After finishing up the attempt at the bear pour the other night, I wasn't quite ready for bed. (Well, technically, it was early yesterday morning. Damn, insomnia sucks. Especially if you're my neighbor.) Instead, I decided to test out the OF jar patterns to which I had applied my "festive" repairs.
Everyone laid out nice an pretty. I through in an MF pattern since there was a bit of extra space. You'll note, they're laying on spacer board I made which is on top of the lower pattern board.
This allows me to reposition the mold within the flask but still keep a nice flat parting line. It is probably overkill but the main reason I'm doing it is because I'm starting to get low on fresh Petrobond. I definitely need to figure out how to recover it.
I've shown the steps I follow to create the parting line, ramming the cope, cutting runners, etc... I haven't changed anything in those steps since last time so I won't rehash it here.
After splitting the flask, I was able to draw the patterns MUCH easier than before. I didn't have near the trouble with sand sticking in them thanks to shallower recesses and curved edges created by adding the colored epoxy filler. Only one of them was trashed but that was because the pattern appears to have shifted at some point while making the mold. Most likely it was when I was digging down to the parting line and it definitely was before ramming the cope as you can see two distinct impressions in the Petrobond.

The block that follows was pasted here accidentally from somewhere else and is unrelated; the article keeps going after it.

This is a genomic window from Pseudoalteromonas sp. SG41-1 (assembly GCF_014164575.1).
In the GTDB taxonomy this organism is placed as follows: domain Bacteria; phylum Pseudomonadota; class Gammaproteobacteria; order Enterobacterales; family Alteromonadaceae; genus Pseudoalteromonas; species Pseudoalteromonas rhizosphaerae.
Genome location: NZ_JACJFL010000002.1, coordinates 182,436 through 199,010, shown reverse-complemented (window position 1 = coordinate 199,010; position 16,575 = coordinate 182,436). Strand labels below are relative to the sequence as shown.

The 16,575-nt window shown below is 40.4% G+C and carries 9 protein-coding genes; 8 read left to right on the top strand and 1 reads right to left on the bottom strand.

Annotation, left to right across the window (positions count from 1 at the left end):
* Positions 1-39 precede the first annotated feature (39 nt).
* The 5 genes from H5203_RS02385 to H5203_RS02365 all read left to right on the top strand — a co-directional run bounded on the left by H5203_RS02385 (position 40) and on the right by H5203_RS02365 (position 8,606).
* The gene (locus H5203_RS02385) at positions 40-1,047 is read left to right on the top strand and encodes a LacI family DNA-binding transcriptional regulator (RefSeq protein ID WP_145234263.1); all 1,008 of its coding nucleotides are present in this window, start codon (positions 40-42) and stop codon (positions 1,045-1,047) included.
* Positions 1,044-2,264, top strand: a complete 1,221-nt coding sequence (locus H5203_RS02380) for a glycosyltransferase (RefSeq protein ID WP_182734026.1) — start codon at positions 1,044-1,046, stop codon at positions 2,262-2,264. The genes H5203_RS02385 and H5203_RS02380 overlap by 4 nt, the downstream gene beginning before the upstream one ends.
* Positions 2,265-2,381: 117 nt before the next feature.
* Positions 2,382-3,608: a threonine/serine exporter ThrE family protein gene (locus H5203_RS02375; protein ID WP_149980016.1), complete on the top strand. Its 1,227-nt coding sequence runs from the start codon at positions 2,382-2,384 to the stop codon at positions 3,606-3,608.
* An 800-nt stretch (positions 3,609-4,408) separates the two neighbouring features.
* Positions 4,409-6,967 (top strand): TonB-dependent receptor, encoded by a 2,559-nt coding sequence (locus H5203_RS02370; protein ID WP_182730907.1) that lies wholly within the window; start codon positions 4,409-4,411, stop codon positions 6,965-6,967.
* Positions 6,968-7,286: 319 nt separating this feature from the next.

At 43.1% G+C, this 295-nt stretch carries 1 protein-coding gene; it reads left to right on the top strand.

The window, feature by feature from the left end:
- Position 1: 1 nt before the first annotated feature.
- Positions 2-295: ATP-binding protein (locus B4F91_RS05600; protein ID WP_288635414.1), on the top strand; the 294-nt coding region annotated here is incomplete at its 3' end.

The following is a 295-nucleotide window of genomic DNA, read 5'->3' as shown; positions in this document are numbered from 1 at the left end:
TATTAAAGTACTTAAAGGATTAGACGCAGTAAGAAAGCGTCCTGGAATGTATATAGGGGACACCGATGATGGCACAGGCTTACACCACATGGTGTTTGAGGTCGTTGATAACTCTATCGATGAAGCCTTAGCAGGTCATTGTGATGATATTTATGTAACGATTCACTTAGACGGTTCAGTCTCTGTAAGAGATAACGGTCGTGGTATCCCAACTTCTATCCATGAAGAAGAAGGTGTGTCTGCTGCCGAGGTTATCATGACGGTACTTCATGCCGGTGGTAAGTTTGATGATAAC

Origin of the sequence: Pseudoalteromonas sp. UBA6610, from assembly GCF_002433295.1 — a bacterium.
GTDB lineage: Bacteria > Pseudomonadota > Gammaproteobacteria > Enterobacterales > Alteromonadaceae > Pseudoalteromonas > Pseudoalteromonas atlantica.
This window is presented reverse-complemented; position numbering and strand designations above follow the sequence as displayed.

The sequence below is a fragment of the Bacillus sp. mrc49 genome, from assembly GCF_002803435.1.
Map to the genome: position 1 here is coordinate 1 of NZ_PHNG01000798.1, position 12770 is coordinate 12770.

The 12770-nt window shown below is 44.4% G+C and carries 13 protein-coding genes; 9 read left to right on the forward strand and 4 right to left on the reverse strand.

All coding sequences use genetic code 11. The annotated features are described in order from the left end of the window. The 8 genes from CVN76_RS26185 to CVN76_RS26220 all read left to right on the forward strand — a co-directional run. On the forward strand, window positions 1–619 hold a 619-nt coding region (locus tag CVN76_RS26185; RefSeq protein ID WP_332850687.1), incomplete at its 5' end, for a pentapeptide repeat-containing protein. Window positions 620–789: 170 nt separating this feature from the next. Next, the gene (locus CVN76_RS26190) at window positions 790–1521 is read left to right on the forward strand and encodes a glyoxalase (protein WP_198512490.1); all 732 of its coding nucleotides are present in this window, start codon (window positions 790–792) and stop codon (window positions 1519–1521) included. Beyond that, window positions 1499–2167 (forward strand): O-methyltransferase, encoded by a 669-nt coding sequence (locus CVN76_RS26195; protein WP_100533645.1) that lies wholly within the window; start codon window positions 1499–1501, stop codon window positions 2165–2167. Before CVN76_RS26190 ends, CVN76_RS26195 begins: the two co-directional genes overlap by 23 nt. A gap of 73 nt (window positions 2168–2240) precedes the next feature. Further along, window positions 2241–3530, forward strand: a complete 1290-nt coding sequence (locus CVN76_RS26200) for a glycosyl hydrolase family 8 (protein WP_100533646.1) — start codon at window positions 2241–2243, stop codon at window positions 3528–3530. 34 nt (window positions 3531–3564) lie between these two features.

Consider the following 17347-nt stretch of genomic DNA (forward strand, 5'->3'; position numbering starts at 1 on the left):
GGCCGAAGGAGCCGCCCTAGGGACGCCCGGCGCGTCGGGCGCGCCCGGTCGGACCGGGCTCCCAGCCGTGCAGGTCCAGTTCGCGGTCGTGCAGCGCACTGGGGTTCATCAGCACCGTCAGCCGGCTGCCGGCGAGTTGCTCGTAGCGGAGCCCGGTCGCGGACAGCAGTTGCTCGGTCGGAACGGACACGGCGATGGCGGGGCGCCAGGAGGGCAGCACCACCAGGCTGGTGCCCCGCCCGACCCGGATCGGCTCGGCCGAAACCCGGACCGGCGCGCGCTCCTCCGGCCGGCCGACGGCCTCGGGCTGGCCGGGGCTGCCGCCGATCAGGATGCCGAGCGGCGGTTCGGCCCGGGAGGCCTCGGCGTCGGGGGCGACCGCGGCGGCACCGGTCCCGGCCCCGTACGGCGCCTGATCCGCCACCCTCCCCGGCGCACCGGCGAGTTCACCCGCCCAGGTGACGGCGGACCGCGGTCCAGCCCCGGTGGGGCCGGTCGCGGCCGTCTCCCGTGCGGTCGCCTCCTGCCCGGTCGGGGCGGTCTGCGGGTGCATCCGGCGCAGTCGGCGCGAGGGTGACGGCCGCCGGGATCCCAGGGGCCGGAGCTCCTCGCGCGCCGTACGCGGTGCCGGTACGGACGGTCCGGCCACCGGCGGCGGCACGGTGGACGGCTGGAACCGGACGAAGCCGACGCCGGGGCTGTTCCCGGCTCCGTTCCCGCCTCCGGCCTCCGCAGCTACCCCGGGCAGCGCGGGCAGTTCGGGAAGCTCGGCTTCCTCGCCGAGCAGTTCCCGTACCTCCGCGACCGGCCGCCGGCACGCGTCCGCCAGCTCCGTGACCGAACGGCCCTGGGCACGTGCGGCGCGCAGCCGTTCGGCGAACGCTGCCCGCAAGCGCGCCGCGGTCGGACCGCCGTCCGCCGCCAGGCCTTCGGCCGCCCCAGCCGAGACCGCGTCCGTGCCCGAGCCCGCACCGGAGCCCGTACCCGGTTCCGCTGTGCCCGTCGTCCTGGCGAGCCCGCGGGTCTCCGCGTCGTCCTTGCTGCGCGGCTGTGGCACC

Then it was time to fire up the furnace again which was still warm from the short bear pour a little over an hour ago. It got up to temp really quickly and was running nice and hot. How hot? Well, hot enough to do this to my steel thermocouple and set a new high temperature record for my furnace (1532 °F)!
A quick swig for good luck! Hey, I didn't do that for the short bear poor, maybe that's why it went wrong. Yeah, that's it... not my complete lack of skills or knowledge in casting.
And... splooge! No, not making knuckle children. Insert whatever onomatopoeia represents the sound of molten aluminum squirting between the flasks because you A) didn't have enough Petrobond to adequately weight the cope, B) you didn't think to supplement the lack of mass with something else heavy, and C) it was 1AM and I'm pretty sure it sounded like "splooge"!
Finally, after a couple of hours to cool, I was able to pull it from the Petrobond and see how it went. The areas where the splooge (or whatever you decided to call it) squirted through turned an interesting rainbow of color. A result of out gassing from who-knows-what chemicals they use in plywood, I presume.
My take of the result: meh. I knew the one that shifted (top right) was ruined. The one on the lower left was trashed too. It looks like it may have shifted as well. The middle left and bottom right were okay-ish. I could probably clean up the rough inner areas with the Dremel but I think I'll just remelt them all except the MF which I kept for now. It was messed up a bit by the flask lifting but I think it might be fairly easy to clean up on the belt sander.